Director Adam Wingard is very talented, and his technical skill carries “Death Note” through a lot of its narrative weakness. He stylises the movie to an almost nauseating extent (in a good way), drenched in neon, endless dutch angles, pulsing synths, every scene shot so grandly. In the first act, when the film is just enjoying its premise, it all works splendidly.
As more and more rules pile up, the plot gets more and more constricting, and the characters don’t really iterate in interesting ways believably, things sag a lot more. Margaret Qualley, Shea Whigham, and Willam Dafoe’s voice all do great work, but Nat Wolff as the lead is like a black hole trying to suck all the energy and fun out of the movie around him.
I don’t know how much of “L” came down to the writing and how much came down to the performance, but he felt like he was from a different, worse film, and as the film tightened further and further onto him, I lost more and more interest. The premise of the Death Note is so engaging, why bury it under some inane story about child detectives that love lollies and squatting on chairs?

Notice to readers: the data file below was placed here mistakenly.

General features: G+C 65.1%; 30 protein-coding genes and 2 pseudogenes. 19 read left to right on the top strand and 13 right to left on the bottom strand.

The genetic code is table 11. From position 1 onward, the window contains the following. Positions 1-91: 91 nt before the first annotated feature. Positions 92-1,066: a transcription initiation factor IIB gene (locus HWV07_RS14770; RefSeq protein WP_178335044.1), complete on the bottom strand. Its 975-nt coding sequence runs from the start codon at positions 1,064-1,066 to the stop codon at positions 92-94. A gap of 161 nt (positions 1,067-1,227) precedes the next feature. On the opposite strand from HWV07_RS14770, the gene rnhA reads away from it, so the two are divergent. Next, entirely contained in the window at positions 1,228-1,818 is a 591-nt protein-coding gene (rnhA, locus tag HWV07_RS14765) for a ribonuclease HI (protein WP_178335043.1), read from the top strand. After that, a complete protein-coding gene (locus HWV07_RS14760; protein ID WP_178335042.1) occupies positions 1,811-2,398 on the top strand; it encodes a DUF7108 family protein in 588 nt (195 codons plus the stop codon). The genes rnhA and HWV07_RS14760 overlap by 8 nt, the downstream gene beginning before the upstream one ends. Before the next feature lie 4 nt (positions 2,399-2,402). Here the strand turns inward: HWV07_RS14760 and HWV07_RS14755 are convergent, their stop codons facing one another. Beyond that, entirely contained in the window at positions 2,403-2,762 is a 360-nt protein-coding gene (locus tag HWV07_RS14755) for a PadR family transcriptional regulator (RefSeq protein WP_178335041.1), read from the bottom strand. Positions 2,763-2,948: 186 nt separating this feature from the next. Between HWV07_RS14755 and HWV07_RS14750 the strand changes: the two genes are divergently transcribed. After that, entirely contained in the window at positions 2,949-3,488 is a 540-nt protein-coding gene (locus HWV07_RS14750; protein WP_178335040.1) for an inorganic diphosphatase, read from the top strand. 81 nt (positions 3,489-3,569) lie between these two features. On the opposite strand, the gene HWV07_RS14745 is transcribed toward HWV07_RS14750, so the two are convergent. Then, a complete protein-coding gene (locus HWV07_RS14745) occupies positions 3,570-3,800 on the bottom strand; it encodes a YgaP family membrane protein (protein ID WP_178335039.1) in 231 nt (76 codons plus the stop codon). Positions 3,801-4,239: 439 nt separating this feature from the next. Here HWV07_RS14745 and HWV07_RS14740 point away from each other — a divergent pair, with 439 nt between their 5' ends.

Even when the film does come back to its premise in the third act, it just buries it under endless rules and technicalities, like it’s actively trying to cut off any sense of energy or fun. I’m all for the film coming around and condemning its premise as amoral, or for diving indulgently into the amorality of it, but I don’t like it trying to be both and masking that it doesn’t do either very well through waves and waves of “twists”.
Still, the direction and music is good enough that the film is a fun ride the whole way through. I just hope Wingard’s next project has a better script for him to work from. Two and a half apples, and a burnt page.